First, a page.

States next push for same-sex marriage?

Couples celebrate civil unions in 2011

Couples celebrate outside the Chicago History Museum after same-sex civil unions are legalized in Illinois in 2011. Photo: Liz Thomson

Now that the Supreme Court has made its decision to recognize same-sex marriage at the federal level, UIC scholar John D’Emilio says the next set of hurdles are coming up quick — the states.

The case declared same-sex couples living in the 12 freedom-to-marry states are eligible for the same federal benefits and protections as other married couples, such as Social Security. It also determined federal law must recognize same-sex marriages by states that have legalized them. The case was decided by a 5-4 vote.

In another case challenging California’s Proposition 8, which prohibited same-sex marriage, the court’s action means California will again recognize same-sex unions.

“We are living through a long era in which gay people have been challenging what has been considered normal — what is okay,” said D’Emilio, professor of history and gender and women’s studies whose book, Intimate Matters: A History of Sexuality in America, was referenced in a 2003 Supreme Court case on gay rights.

“That allows a re-thinking of marriage as the union of a man and a woman — it’s a violation of equal protection.”

The landmark case was brought by a woman who had married her partner in Canada. The couple lived in New York; after her partner died, the widow faced heavy federal estate taxes because they were not considered legally married.

“I was just shocked because I didn’t think the court would go that way,” said Joseph Zanoni, director of continuing education and outreach at Great Lakes Center for Environmental and Occupational Health and Safety, who has been in a civil union with his partner, Albert Prieto, since June 2011.

“I’m hoping it will show the legitimacy of our partnership.”

The differences in legal protection for same-sex couples have resulted in legal and financial problems for Zanoni and Prieto.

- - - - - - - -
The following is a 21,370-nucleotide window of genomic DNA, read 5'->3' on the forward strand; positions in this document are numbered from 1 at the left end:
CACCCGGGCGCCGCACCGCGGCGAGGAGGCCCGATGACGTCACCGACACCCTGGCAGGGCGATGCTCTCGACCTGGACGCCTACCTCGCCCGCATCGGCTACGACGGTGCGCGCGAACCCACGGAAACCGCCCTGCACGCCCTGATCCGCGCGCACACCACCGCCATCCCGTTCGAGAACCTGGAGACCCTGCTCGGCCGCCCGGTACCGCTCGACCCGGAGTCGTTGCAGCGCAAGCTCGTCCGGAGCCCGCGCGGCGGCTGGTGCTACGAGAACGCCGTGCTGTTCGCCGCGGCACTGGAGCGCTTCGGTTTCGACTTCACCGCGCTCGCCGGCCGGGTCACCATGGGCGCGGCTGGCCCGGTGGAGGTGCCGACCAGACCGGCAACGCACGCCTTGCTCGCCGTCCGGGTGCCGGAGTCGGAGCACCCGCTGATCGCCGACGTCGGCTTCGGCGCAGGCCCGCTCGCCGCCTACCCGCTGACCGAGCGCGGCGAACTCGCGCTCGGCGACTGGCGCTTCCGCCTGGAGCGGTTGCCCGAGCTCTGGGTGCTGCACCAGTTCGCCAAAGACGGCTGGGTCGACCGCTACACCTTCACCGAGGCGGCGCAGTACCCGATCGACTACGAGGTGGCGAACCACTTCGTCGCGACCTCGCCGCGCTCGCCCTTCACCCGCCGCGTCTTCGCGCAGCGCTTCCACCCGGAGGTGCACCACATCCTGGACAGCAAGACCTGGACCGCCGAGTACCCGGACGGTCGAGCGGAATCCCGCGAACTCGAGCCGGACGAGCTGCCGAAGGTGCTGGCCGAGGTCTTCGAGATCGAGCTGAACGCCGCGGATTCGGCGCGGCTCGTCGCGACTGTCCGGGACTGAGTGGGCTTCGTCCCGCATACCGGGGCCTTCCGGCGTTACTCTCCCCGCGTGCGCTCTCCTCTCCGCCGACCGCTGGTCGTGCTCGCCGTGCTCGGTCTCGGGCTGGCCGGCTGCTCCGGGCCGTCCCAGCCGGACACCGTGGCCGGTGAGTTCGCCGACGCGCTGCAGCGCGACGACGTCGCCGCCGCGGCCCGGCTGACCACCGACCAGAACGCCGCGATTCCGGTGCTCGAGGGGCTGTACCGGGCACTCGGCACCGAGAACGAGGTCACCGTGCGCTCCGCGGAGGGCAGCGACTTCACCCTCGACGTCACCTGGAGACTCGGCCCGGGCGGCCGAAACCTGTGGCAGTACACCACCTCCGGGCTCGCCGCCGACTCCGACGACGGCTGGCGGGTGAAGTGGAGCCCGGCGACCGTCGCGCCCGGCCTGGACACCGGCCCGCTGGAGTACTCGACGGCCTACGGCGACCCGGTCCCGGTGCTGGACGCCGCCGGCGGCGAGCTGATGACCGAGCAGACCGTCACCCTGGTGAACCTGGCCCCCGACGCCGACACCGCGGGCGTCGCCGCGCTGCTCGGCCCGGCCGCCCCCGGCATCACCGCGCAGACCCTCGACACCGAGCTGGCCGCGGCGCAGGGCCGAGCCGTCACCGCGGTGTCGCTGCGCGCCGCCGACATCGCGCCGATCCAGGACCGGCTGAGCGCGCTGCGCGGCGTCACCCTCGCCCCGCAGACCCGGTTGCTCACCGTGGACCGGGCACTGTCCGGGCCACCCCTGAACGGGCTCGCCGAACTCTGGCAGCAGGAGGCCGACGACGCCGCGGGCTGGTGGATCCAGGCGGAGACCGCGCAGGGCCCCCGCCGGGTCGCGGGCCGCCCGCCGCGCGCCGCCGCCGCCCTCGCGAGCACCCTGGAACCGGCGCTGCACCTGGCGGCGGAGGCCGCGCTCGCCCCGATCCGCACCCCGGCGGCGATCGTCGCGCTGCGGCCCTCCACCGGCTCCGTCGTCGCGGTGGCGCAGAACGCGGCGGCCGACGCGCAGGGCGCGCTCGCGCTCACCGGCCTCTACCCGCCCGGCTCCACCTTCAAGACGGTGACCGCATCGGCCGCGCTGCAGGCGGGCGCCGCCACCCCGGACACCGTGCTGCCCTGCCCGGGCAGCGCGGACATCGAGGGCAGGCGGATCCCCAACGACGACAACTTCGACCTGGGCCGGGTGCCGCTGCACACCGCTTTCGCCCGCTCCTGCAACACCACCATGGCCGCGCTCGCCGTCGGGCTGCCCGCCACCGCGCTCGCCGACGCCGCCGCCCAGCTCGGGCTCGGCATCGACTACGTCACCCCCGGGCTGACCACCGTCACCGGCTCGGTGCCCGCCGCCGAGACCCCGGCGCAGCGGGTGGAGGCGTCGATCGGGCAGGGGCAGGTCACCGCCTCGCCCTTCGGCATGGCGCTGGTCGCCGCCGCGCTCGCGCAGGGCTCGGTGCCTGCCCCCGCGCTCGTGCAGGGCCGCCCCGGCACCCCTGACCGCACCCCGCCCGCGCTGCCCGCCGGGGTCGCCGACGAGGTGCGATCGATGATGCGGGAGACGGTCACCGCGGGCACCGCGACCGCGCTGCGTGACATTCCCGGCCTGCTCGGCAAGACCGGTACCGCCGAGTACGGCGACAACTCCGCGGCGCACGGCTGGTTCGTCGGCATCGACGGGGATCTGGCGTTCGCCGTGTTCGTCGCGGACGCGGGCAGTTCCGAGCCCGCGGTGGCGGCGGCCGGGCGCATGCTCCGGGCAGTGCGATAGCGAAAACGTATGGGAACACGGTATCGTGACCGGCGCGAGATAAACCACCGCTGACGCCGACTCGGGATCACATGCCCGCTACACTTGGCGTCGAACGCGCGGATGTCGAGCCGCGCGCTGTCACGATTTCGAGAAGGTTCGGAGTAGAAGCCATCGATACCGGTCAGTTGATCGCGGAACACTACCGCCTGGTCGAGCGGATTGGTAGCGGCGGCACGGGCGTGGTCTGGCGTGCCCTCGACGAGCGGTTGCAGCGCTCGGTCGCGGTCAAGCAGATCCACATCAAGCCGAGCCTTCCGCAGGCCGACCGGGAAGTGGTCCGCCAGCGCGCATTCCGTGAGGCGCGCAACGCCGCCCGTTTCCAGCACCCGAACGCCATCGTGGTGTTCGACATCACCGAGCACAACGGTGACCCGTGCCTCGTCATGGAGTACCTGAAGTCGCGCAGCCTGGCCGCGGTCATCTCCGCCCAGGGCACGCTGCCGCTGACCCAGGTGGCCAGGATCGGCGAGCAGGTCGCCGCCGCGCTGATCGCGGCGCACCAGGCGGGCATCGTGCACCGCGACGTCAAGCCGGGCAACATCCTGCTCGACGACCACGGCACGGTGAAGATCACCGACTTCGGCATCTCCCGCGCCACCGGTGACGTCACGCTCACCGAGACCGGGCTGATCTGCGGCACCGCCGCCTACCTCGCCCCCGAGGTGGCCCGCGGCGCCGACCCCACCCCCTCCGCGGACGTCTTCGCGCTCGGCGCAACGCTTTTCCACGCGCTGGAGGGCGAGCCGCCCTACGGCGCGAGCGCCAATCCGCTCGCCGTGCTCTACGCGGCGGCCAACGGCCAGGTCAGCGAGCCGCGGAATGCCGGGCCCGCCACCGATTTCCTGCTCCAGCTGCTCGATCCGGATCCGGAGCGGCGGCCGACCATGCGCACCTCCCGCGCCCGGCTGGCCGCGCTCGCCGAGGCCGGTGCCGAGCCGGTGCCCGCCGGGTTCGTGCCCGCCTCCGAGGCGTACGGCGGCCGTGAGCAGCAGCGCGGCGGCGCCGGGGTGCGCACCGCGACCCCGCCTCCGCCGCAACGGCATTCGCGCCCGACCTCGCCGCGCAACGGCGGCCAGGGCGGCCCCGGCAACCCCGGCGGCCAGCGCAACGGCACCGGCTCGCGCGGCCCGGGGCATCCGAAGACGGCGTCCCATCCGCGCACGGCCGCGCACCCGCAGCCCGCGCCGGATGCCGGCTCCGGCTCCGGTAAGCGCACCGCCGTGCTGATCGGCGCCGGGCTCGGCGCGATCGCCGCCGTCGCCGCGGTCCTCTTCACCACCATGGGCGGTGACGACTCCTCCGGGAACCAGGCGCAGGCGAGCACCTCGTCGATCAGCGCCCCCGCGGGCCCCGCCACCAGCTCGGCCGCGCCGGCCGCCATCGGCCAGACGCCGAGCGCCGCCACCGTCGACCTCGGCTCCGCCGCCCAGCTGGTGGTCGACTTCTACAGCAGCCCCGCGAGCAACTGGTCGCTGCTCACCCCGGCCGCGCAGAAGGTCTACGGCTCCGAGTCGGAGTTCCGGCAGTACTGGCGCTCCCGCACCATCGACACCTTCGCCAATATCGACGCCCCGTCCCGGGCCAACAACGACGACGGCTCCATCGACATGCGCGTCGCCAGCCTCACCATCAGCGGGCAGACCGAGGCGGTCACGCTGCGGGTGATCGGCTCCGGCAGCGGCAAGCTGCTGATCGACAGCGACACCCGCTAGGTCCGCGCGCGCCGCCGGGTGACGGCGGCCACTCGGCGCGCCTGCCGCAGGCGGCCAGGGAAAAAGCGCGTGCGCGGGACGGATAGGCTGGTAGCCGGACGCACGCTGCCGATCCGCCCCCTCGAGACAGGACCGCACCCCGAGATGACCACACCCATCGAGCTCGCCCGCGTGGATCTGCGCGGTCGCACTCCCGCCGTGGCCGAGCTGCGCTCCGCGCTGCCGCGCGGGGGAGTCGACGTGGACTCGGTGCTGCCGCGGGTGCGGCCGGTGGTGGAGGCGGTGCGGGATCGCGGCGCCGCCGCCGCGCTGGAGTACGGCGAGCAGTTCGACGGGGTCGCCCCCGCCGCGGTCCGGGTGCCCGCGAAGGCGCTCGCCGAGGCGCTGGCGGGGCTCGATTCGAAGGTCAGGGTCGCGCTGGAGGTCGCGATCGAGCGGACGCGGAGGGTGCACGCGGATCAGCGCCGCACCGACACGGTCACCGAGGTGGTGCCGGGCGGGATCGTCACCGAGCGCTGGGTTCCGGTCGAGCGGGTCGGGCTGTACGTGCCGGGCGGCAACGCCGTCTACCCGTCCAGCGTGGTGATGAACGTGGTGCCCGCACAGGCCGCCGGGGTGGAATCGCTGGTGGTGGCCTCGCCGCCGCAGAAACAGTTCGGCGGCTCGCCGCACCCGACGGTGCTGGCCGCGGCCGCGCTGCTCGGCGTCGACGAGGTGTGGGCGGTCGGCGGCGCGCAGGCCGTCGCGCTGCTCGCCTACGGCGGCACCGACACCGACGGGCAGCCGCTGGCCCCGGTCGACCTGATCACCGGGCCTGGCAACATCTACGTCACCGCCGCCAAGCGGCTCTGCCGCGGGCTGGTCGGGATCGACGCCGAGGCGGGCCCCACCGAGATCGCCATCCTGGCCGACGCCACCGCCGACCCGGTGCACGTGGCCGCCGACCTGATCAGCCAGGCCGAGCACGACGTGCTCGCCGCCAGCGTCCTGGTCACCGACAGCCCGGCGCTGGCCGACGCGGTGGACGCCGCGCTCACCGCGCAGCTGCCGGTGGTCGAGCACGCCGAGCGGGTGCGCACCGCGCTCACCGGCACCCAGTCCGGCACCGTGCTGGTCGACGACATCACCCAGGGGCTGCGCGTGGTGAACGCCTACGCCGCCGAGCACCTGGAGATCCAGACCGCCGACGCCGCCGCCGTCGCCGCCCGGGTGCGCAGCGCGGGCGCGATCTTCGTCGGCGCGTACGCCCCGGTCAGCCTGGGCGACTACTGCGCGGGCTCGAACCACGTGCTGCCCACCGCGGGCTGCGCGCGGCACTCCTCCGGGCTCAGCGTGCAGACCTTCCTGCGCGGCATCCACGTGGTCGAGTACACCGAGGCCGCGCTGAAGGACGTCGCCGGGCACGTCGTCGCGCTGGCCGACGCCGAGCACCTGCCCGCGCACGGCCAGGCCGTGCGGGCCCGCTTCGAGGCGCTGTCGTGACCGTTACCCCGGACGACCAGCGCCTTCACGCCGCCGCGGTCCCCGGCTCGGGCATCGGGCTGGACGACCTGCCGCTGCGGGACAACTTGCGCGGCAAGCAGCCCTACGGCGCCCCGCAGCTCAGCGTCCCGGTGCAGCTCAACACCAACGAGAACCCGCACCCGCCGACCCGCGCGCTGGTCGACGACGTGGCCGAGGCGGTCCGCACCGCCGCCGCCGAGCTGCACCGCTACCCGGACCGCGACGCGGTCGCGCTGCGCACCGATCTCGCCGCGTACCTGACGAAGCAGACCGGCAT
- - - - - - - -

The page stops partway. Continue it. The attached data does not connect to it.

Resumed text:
“The whole thing for us is the health insurance aspect,” said Zanoni, who priority-mailed payments for Prieto’s health insurance to Springfield to make sure his partner stayed on the policy.

Since 2007 UIC employees have been eligible to receive same-sex domestic partner benefits, including health insurance.

“If the check did not reach them, he would be permanently cut off,” Zanoni said.

Because they couldn’t file jointly as married on their federal income tax, they paid an extra $2,000, Zanoni said.

D’Emilio says he believes the court’s decision will provide a path toward same-sex marriage in states now considering the issue, Illinois included.

A same-sex marriage bill backed by Gov. Pat Quinn passed the Illinois Senate in February, but was pulled from the House of Representatives May 31.

“I think there’s a very good chance that the legislature will approve same -sex marriage,” said D’Emilio. “As that happens, it encourages people in the next tier to go forth as well.”

One important question likely to arise as a result of the Supreme Court decision is the legal status of couples married in one state when they move to a state that does not recognize same-sex marriage.

“I believe that will be the next round of challenges,” said D’Emilio. “Deciding whether or not a couple married in Massachusetts is married in Indiana.”

Both Supreme Court rulings are “limited in their scope,” and many barriers to same-sex marriage still remain, said D’Emilio.

“One of the morals of this story, in this moment of time, is it [change] doesn’t just fall out of the sky,” said D’Emilio.

“People are campaigning to make change.”

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